>> So technically we've seen two different topics.

We've looked at packing and we've looked at symmetry and dominance.

So in the packing we started by looking at packing squares,

which is a simple packing problem.

And we introduce the defend global constraint which allows us

to represent non-overlap of 2D rectangles.

>> Then we started looking at the packing of more complex shapes,

which is composed of a bunch of rectangles.

We call this rectilinear block shapes.

We first consider packing them without rotation.

>> Right, and then we've moved onto packing rectilinear shapes with rotation,

which is a quite complicated packing problem now.

>> We also introduced the geost family of globals,

that help us to solve such packing problem more efficiently.

>> Absolutely, geost is more or less exactly designed for rectilinear packing,

where I can have multiple configurations to represent the same shape.

And in this case,

we use the multiple configurations to represent rotations of the shape.

>> The next topic is symmetries.

We looked at variable symmetries and

also how the lex leader method is able to remove variable symmetries?

>> Yes so we also have to think about that sometimes our model has

symmetries in it but if we reformulate it we could get rid of those symmetries.

So we talked about that briefly.

>> We also looked at matrix models which has rows and

columns and we have row and column symmetries.

And we also talked about how the double x constraints is able to remove such

symmetries.

>> Absolutely,

typically in a matrix model there actually are too many symmetries to remove.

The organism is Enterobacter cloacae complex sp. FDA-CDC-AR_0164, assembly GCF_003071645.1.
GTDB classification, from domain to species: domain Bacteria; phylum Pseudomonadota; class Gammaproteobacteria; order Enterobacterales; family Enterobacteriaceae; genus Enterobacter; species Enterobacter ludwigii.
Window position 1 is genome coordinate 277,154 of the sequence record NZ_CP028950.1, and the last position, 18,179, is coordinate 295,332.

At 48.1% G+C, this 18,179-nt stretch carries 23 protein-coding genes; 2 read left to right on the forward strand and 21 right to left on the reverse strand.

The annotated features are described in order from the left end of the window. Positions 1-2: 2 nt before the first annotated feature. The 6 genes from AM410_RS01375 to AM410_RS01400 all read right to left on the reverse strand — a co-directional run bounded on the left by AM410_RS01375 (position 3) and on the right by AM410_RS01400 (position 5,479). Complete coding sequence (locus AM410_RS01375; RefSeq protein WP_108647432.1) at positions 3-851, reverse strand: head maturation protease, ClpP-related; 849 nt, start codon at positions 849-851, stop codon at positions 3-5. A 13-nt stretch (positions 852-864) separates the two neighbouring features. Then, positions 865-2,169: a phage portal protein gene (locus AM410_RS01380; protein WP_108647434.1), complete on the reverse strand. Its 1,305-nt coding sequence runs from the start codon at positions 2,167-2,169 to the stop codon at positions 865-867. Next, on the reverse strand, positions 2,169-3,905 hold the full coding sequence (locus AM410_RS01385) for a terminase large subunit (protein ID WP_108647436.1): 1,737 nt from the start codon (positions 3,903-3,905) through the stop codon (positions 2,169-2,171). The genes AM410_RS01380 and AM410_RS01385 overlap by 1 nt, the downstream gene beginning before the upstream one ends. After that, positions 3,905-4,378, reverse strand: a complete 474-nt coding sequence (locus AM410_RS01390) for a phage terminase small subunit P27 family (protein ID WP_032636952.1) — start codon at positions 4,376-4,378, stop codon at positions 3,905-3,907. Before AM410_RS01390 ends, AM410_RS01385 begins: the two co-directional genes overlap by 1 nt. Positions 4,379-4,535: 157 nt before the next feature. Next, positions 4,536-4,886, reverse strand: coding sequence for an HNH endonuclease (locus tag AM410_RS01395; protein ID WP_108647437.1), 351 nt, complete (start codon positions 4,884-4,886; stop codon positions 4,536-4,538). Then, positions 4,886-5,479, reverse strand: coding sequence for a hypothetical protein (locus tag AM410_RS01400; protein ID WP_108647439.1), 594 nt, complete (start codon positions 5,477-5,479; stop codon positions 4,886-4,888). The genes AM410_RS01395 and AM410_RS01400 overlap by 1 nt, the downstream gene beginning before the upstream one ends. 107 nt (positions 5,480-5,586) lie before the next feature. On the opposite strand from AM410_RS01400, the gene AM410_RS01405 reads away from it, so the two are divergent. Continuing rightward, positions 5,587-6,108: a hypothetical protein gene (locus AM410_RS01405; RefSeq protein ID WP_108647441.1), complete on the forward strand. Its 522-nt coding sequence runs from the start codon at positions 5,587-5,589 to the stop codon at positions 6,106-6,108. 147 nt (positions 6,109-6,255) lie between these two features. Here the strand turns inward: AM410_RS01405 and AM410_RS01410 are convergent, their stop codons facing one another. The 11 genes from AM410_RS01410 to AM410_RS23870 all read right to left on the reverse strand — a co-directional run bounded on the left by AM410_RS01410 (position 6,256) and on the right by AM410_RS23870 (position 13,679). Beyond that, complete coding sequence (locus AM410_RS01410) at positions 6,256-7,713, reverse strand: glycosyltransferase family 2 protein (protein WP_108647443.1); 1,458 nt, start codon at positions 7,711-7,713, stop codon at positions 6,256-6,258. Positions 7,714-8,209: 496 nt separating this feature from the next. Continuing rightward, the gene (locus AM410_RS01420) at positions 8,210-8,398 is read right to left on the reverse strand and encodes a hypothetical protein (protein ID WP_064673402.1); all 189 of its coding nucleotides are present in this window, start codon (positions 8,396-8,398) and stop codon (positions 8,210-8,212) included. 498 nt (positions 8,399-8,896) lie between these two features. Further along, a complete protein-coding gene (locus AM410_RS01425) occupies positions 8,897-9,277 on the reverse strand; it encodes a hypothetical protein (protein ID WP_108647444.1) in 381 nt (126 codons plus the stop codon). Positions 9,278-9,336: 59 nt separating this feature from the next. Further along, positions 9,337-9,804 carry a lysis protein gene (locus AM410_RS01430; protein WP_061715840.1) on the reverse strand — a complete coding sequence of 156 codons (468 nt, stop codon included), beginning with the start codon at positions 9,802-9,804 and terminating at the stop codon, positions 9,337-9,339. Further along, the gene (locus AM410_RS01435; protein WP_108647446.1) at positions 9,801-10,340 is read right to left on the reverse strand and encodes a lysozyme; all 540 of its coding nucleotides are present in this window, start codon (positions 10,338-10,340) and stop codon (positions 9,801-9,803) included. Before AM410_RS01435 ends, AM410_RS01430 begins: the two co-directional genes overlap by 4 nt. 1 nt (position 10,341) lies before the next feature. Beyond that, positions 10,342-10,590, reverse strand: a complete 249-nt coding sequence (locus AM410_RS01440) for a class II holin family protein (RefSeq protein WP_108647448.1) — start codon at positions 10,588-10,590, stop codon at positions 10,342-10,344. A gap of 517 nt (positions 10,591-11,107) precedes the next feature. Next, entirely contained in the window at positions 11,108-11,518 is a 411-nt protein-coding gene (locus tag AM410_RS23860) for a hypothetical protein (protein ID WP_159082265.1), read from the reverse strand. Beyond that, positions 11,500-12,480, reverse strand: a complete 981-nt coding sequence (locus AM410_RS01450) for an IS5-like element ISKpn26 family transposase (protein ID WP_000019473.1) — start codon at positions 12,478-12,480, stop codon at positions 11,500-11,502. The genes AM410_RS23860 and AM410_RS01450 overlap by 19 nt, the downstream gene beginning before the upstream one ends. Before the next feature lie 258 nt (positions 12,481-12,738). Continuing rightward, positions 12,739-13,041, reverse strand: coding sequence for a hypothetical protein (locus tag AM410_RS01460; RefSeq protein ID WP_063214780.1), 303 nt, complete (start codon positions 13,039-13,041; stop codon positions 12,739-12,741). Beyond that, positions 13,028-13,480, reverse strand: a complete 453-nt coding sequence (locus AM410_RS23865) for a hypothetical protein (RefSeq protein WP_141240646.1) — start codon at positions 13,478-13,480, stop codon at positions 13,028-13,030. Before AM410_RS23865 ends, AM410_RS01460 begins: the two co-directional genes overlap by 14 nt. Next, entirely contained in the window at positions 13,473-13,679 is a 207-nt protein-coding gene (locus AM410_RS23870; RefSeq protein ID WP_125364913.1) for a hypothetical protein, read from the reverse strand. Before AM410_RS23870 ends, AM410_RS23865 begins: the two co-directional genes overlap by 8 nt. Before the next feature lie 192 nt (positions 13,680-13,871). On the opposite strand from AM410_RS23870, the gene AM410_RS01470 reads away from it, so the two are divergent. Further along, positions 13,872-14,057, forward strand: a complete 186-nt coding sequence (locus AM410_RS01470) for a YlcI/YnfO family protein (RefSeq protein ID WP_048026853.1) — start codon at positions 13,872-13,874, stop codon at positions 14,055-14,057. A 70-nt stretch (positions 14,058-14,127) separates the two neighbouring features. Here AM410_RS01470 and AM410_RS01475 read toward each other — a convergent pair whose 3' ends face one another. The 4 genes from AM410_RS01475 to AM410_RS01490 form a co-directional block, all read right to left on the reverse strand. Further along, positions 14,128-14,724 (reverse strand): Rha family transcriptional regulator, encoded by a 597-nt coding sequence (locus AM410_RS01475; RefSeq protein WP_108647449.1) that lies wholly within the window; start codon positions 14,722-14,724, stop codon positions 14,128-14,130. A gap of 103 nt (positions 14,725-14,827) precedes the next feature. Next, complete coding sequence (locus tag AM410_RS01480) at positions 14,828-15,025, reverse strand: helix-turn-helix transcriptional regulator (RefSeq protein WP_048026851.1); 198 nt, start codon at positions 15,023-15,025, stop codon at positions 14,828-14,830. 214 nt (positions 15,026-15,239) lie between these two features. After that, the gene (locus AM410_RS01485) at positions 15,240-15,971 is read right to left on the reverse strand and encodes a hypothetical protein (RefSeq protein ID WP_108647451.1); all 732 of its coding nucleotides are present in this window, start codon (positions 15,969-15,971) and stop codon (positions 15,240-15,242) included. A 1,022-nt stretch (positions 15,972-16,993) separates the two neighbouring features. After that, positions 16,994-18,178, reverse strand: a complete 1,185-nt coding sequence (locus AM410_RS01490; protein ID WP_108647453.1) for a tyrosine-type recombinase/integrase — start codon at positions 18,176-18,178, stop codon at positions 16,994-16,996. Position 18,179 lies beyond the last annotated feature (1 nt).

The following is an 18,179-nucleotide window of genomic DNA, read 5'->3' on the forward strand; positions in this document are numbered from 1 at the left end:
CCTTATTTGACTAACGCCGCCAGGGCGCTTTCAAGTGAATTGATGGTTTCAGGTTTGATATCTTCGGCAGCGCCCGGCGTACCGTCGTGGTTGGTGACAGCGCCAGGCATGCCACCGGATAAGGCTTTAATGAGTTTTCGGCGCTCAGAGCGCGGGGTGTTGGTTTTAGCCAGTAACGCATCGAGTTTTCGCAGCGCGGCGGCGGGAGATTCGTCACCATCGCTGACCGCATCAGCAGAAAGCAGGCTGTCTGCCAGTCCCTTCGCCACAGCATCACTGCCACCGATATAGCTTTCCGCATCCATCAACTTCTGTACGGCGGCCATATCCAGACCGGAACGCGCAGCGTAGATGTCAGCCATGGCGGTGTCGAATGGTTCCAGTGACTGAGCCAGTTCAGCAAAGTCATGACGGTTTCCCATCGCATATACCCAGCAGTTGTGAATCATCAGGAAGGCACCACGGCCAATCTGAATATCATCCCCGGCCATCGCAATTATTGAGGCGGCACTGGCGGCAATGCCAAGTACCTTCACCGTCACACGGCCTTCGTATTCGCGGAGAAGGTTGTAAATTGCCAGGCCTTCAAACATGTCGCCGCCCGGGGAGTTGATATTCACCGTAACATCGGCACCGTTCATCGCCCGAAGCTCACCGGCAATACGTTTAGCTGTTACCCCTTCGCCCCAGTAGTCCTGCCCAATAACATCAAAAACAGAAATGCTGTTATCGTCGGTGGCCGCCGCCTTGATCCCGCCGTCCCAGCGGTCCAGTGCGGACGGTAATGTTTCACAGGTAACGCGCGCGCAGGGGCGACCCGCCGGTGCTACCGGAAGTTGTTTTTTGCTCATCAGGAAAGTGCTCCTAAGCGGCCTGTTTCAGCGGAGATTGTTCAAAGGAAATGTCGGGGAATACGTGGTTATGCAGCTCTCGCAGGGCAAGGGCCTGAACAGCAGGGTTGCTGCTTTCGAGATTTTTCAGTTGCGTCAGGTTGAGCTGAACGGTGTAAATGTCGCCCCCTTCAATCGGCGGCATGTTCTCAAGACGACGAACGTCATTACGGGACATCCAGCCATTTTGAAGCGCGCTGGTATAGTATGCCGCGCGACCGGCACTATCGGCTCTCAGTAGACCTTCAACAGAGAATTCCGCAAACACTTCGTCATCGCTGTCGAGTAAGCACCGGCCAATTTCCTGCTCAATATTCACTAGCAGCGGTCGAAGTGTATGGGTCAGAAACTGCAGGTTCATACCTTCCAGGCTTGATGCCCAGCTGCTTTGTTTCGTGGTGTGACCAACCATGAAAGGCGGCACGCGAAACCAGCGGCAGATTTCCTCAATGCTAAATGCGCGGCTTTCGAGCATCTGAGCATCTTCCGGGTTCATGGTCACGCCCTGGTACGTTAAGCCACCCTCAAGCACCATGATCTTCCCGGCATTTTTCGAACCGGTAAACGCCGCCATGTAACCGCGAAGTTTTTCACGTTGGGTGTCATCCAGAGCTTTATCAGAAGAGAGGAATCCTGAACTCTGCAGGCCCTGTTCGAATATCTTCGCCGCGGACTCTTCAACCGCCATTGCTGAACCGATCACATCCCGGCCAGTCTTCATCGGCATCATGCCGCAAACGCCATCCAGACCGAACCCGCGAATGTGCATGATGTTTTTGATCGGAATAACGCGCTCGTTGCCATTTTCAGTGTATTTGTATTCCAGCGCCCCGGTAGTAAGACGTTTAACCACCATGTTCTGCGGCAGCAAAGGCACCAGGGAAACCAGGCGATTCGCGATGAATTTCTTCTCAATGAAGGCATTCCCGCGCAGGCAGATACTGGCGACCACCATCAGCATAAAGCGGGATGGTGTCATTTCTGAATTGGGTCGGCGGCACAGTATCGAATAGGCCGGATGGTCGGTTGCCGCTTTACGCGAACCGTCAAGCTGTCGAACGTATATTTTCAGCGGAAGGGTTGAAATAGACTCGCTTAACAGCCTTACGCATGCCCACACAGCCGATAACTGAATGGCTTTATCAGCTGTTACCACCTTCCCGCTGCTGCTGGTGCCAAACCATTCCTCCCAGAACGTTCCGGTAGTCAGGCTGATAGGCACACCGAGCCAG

And so we have to restrict ourselves, and double x is a way of removing some

symmetries, many of them but not all of them.

>> We also looked at the value symmetries again.

We also give the formal definition, in addition to using the value precede chain global

constraint to remove such symmetries.

We also demonstrate how value symmetries in one viewpoint would become

variable symmetries in another view point for permutation problems.

So that the Lex leader method would be able to use for removing

variable symmetries which are value symmetries in the other viewpoint.

>> And finally we looked at dominance breaking.

So dominance is a generalization of symmetry and

very applicable to optimization problems.

And dominance breaking says let's concentrate only on the solutions where we

don't know that there's some better solution.

So dominance is a way of mapping one solution to a better solution.

>> Wow, all the symmetry breaking global constraints that we talk about earlier,

they're all available in MiniZinc Symmetry breaking library.

>> Absolutely, and that's something that you'll want to be using when you're

looking at discrete optimization problems where you see symmetries.

>> Okay, applications,

of course, packing is an application.

>> Packing is an application and particularly we looked at, well,

we hit in one of our problem, carpet cutting.

So that's a real world application of packing which is actually quite

complicated.

And where we're trying to cut a carpet out of a roll of carpet with the least amount

of space, and that's an example where this kind of discrete optimization technology

can be very, very powerful and save a lot of money to the carpet layers.

>> And of course, this is a technology that you would benefit from

if you're buying house for more than one time.